On the other hand, Japan would likely come under pressure if other governments get the impression that Japan’s interventions are gradually morphing into the “steady drip” type. Bear in mind that the “stead drip” is also the tool used to keep a pegged currency pegged. In other words a “steady drip” approach by the Japanese would immediately cause concerns that Japan is attempting to stand in the way of global rebalancing. Moreover, there would be an inconsistency with the policy pressure that other countries in Asia are experiencing, in particular China, but increasingly also Korea. On that basis, the Japanese Authorities are fairly unlikely to decide to intervene repeatedly at the 83 level. Joint interventions with other G7 countries are highly unlikely for the same political reasons.
Game Theory. Assuming the “big splash” template, it is very difficult - if not impossible - to second-guess the authorities, who have an information advantage. As the FX market is quite transparent, the authorities will be able to gain a reasonably good sense of what the average market player thinks the authorities will do next. As a result, it is easy to surprise the market. For example, if people assume the next intervention will start at slightly lower levels than the previous one, chances are the authorities will step in earlier – and vice versa. The fact that the MoF intervened after Kan’s DPJ election success is a very good example, because markets clearly thought the likelihood of intervention had been reduced. This quickly becomes an unfathomable game of second-guessing, which ultimately paralyses all speculative activity – a success for the authorities.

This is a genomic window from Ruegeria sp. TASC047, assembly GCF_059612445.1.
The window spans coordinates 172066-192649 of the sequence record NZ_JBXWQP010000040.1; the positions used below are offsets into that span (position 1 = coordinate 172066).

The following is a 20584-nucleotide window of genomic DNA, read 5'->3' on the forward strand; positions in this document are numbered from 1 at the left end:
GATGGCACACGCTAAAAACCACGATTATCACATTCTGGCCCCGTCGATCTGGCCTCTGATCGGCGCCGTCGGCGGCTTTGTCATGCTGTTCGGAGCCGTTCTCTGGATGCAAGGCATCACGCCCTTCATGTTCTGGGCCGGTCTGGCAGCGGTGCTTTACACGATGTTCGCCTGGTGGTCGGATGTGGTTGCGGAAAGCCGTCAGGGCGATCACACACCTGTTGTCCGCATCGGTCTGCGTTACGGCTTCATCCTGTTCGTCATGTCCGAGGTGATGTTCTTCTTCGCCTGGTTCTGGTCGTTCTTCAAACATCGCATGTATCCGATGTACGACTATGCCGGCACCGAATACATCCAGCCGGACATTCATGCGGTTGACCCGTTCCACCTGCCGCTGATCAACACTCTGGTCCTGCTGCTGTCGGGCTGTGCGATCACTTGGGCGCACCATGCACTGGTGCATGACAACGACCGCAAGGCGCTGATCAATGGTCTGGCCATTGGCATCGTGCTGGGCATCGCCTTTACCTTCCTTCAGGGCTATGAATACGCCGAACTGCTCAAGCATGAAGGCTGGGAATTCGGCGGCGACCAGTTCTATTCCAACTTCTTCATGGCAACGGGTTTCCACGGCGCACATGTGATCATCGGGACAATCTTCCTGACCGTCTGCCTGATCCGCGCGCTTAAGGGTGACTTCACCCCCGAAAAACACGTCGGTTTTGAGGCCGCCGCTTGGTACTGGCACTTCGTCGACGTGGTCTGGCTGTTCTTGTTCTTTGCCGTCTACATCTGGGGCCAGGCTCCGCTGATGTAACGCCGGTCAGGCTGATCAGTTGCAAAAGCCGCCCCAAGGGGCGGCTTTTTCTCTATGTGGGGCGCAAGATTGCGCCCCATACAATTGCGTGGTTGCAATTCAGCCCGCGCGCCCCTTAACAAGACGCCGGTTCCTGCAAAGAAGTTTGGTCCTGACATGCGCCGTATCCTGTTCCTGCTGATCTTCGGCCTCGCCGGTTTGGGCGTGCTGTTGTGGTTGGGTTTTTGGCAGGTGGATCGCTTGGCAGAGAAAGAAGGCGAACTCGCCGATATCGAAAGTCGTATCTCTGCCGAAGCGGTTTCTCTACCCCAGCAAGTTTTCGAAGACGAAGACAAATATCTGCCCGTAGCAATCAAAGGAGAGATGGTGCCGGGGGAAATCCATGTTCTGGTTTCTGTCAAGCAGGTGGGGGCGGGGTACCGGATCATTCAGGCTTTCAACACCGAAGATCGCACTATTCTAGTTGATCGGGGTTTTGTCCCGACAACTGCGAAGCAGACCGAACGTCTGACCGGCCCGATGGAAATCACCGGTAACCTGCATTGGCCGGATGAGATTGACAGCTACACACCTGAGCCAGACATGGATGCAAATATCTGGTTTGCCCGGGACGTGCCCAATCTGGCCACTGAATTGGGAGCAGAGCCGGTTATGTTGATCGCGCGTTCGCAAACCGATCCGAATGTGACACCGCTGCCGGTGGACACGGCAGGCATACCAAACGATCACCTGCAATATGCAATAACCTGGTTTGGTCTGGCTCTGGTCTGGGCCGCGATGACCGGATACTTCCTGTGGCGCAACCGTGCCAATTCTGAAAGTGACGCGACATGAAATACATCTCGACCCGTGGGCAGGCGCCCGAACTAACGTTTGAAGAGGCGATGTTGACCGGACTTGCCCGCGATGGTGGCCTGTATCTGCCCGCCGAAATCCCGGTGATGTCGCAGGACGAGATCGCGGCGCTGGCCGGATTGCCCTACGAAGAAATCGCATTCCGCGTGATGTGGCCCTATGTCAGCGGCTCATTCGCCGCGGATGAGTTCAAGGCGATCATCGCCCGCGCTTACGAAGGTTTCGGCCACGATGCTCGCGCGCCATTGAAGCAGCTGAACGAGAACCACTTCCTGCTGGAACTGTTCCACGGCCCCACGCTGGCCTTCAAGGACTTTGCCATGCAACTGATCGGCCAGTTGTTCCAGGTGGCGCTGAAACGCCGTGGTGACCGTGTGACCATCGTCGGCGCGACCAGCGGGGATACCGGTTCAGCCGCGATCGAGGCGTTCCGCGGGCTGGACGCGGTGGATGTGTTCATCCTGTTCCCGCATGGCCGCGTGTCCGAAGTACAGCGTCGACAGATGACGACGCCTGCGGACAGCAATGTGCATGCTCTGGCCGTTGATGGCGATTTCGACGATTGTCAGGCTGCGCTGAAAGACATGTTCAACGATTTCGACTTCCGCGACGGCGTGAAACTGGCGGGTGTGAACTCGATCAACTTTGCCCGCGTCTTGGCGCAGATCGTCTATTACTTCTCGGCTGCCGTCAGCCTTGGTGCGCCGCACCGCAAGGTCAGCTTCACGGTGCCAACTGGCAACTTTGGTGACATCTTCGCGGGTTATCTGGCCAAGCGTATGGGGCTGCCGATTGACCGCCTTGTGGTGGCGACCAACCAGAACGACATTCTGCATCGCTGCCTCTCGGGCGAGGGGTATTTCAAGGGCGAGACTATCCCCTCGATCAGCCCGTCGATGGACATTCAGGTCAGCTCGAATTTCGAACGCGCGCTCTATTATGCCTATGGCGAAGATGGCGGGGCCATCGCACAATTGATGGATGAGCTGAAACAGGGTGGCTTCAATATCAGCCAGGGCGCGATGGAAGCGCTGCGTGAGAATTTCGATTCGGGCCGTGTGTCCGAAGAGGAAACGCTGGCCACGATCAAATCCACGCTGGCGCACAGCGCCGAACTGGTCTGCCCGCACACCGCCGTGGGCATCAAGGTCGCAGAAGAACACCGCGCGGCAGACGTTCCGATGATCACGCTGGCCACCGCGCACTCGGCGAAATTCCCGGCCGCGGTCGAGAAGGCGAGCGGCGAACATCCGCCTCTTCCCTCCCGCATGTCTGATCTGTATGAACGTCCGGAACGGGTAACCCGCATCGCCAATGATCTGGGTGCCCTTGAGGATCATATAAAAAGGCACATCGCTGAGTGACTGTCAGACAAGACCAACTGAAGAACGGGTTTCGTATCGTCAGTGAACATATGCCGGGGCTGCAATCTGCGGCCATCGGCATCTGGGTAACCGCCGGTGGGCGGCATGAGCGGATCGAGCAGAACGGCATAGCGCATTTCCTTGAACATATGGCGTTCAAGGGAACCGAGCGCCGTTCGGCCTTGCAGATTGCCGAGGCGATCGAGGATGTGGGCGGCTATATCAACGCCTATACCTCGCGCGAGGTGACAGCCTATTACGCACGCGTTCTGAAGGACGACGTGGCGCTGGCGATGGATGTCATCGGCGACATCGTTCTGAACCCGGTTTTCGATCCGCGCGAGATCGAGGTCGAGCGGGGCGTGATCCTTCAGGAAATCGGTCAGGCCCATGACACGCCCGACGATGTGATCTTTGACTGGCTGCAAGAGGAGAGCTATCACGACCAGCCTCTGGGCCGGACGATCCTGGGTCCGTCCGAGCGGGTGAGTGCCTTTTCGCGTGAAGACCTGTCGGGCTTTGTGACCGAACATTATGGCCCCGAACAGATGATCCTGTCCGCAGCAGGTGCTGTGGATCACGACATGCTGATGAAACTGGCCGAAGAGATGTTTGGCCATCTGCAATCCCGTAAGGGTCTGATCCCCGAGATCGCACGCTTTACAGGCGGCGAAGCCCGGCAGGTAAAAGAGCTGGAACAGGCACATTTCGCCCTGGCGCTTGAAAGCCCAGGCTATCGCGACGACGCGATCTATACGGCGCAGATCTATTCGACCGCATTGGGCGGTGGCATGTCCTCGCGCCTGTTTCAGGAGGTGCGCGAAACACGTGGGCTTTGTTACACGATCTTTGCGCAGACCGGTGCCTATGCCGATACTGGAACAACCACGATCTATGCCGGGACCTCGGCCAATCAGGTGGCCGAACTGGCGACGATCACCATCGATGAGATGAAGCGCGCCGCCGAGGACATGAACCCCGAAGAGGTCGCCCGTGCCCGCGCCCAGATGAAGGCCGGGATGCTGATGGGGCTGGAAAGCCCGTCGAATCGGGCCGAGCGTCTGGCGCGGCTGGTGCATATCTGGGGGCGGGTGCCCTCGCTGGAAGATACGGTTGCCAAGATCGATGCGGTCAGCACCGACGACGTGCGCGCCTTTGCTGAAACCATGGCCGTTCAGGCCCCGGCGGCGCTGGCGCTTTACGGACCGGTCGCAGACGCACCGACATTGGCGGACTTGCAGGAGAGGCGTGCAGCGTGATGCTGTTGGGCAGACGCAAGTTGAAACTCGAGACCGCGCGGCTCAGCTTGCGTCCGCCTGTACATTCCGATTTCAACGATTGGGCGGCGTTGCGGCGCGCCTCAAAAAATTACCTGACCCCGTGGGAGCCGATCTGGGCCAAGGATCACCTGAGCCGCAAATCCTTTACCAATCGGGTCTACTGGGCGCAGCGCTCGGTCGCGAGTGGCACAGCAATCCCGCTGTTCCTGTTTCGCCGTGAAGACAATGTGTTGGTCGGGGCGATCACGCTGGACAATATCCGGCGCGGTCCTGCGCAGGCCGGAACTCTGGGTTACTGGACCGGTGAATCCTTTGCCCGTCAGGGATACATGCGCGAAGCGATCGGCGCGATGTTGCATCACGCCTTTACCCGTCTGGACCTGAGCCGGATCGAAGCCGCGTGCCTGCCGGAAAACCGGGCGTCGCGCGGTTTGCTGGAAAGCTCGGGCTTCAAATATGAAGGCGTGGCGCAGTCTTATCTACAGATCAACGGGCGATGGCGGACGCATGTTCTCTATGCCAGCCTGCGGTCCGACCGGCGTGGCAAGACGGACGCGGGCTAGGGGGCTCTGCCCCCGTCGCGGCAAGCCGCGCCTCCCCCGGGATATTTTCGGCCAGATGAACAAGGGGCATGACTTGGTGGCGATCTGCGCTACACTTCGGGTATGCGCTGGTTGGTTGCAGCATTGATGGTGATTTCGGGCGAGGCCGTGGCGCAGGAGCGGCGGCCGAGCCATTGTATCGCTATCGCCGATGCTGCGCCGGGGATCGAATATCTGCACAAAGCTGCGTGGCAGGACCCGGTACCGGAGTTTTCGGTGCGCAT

Fundamental flows. Where “big splash” interventions can fail is in the face of fundamental appreciation pressure. In that case, the markets would simply take advantage of better levels and continue to buy the Yen as they would have done anyway. “Big splash” can then quickly become “steady drip”, and often results in potential over-accumulation of reserves and considerable money supply management challenges, in addition to the external political pressures mentioned above.
Looking at the current circumstances, it is not easy to decide whether fundamental appreciation pressures have all disappeared.
The excitement about the DPJ election outcome and related potential for JPY strength are more part of the second-guessing game than a true fundamental factor, as mentioned above. Flows related to the fiscal half-year may have played a role but these will be over within days, suggesting that the chances of successful intervention have increased.
On the other hand, there are still some factors which call for more Yen strength. If the Fed does engage in QE, as we assume, then the rate differential may push $/JPY even lower and in fact quite close to record lows when looking at past relationships with rates . There is also the persistently large Japanese trade surplus, there is growing anecdotal micro evidence that Yen valuation is starting to hurt Japanese exports. On a trade weighted basis the JPY is now 21% overvalued and $/JPY GSDEER points to a fair value in the 105 area, as recently highlighted by Robin Brooks. Slowing exports are consistent with further monetary easing by the BOJ, which in turn would supports the intervention stance.
What will happen? Given our view on US rates markets and still decent support from the trade balance, the near-term risks are still skewed towards marginal additional $/JPY strength. A test of historic record lows below 79 appears possible, in particular if option related activity has the potential to accelerate a down move, as we have seen in the past. But in reality we are likely quite close to the bottom of $/JPY. Fundamental support for further Yen appreciation is fading as valuation starts to hurt trade flows, and rates differentials approach the lower bound. In this environment, the chances of “big splash” interventions eventually succeeding are quite high.
Our forecasts remain 85 and 83 in 3 and 6 months, although we think a temporary move to marginal new lows is possible. Over a 12-month horizon, we maintain our “GSDEER reminder” and forecast $/JPY at 90.